The Early Years
- Around 1735, the first unofficial road in Missouri was
called Three Notch Road.
- In 1808, The King's Highway, from St. Louis to southeast
Missouri, became the first legally designated road west
of the Mississippi River.
- Some of the first roads in Missouri were made with wooden
- In 1893 a St. Louisan named J. D. P. Lewis built a "self-propelled
vehicle," the city's first.
- The first speed limit in Missouri was set in 1903 at
9 miles per hour.
- The world's first gasoline station was started in 1905
in St. Louis by C. H. Laessig. The gasoline was delivered
through a garden hose. Before then, gasoline was purchased
by the can at grocery stores.
Prior to 1907, highway improvements were left entirely
to the counties, most of which were without trained or experienced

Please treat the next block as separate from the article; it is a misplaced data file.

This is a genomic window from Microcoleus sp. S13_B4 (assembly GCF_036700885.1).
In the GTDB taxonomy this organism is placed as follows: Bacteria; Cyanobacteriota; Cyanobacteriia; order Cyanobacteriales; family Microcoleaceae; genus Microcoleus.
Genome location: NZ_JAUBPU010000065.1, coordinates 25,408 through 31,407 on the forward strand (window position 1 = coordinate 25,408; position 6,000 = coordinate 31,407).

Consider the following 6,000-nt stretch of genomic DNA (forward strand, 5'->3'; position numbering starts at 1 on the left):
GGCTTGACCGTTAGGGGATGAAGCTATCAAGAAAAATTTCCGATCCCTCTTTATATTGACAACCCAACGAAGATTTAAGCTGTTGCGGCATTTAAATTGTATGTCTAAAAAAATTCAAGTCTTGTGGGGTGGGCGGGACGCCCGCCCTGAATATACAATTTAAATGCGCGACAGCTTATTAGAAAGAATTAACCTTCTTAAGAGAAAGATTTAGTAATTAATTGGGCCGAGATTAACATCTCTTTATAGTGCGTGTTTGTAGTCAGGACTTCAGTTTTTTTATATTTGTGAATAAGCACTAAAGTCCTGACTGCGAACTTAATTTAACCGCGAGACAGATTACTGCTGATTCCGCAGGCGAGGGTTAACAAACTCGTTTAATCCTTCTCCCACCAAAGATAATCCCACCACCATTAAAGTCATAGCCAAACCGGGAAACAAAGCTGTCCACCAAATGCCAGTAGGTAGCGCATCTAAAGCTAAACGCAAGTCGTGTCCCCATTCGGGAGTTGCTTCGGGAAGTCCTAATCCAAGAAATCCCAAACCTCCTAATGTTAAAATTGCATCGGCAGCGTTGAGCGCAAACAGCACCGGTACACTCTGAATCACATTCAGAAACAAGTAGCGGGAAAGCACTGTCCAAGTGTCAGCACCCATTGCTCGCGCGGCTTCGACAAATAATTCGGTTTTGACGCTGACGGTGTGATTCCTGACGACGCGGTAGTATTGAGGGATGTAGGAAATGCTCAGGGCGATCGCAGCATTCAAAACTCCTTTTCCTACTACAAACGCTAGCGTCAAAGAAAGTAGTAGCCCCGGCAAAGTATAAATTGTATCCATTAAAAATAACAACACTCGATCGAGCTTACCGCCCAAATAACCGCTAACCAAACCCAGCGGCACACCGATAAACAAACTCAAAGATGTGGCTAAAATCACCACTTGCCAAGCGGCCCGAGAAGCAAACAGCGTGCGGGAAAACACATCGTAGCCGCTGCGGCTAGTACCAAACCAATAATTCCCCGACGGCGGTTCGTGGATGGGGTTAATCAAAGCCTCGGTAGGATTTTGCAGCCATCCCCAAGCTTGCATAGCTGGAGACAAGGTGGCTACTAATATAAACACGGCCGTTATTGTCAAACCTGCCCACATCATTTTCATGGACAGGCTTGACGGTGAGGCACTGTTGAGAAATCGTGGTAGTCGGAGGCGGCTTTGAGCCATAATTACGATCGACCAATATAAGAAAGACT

engineers. Nor was there coordination of planning among
the counties. With the introduction of the motor vehicle,
highway transportation needs were not being met; and it
became evident that insurmountable road deficiencies were
no longer manageable at the county level.
- Missouri Legislature creates the position of state highway
engineer, reporting to the Board of Agriculture.
- State Highway Department created by the Legislature.
- Congress passes federal highway act, which makes federal
funds available to states based on area, population and
postal road mileage.
- Missouri Legislature passes Hawes Law so Missouri can
receive federal funds and also creates State Road Fund
and a four-member State Highway Board.
- $60 million bond issue passes to "get Missouri
out of the mud."
- Formal department operations are established when the
Legislature passes the Centinnial Road Law, creating a
four-member State Highway Commission and the positions
of secretary, chief engineer and chief counsel.